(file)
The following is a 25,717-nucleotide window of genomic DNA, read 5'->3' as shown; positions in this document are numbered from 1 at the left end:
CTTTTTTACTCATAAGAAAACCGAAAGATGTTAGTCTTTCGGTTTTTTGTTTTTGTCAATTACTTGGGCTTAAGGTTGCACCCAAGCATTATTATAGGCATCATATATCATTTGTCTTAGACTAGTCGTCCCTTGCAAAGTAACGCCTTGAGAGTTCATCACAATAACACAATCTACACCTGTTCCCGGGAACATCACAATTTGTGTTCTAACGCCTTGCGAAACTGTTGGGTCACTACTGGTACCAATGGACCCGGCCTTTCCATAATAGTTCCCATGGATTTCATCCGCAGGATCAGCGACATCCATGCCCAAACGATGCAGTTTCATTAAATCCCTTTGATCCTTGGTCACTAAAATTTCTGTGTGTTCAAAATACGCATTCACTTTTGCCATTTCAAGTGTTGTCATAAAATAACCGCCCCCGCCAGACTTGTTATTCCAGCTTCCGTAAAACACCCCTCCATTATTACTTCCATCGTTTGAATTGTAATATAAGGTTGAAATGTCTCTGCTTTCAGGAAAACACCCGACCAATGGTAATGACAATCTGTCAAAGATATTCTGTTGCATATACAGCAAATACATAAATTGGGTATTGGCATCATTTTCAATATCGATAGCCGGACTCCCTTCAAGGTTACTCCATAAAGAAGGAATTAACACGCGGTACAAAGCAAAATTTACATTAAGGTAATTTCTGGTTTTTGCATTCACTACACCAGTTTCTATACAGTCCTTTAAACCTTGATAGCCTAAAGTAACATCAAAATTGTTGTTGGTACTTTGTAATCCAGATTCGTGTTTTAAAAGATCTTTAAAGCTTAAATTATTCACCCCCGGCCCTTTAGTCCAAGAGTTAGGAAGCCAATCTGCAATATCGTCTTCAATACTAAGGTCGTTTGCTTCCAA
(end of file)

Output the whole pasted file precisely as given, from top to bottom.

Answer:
The following is a 25,717-nucleotide window of genomic DNA, read 5'->3' as shown; positions in this document are numbered from 1 at the left end:
CTTTTTTACTCATAAGAAAACCGAAAGATGTTAGTCTTTCGGTTTTTTGTTTTTGTCAATTACTTGGGCTTAAGGTTGCACCCAAGCATTATTATAGGCATCATATATCATTTGTCTTAGACTAGTCGTCCCTTGCAAAGTAACGCCTTGAGAGTTCATCACAATAACACAATCTACACCTGTTCCCGGGAACATCACAATTTGTGTTCTAACGCCTTGCGAAACTGTTGGGTCACTACTGGTACCAATGGACCCGGCCTTTCCATAATAGTTCCCATGGATTTCATCCGCAGGATCAGCGACATCCATGCCCAAACGATGCAGTTTCATTAAATCCCTTTGATCCTTGGTCACTAAAATTTCTGTGTGTTCAAAATACGCATTCACTTTTGCCATTTCAAGTGTTGTCATAAAATAACCGCCCCCGCCAGACTTGTTATTCCAGCTTCCGTAAAACACCCCTCCATTATTACTTCCATCGTTTGAATTGTAATATAAGGTTGAAATGTCTCTGCTTTCAGGAAAACACCCGACCAATGGTAATGACAATCTGTCAAAGATATTCTGTTGCATATACAGCAAATACATAAATTGGGTATTGGCATCATTTTCAATATCGATAGCCGGACTCCCTTCAAGGTTACTCCATAAAGAAGGAATTAACACGCGGTACAAAGCAAAATTTACATTAAGGTAATTTCTGGTTTTTGCATTCACTACACCAGTTTCTATACAGTCCTTTAAACCTTGATAGCCTAAAGTAACATCAAAATTGTTGTTGGTACTTTGTAATCCAGATTCGTGTTTTAAAAGATCTTTAAAGCTTAAATTATTCACCCCCGGCCCTTTAGTCCAAGAGTTAGGAAGCCAATCTGCAATATCGTCTTCAATACTAAGGTCGTTTGCTTCCAA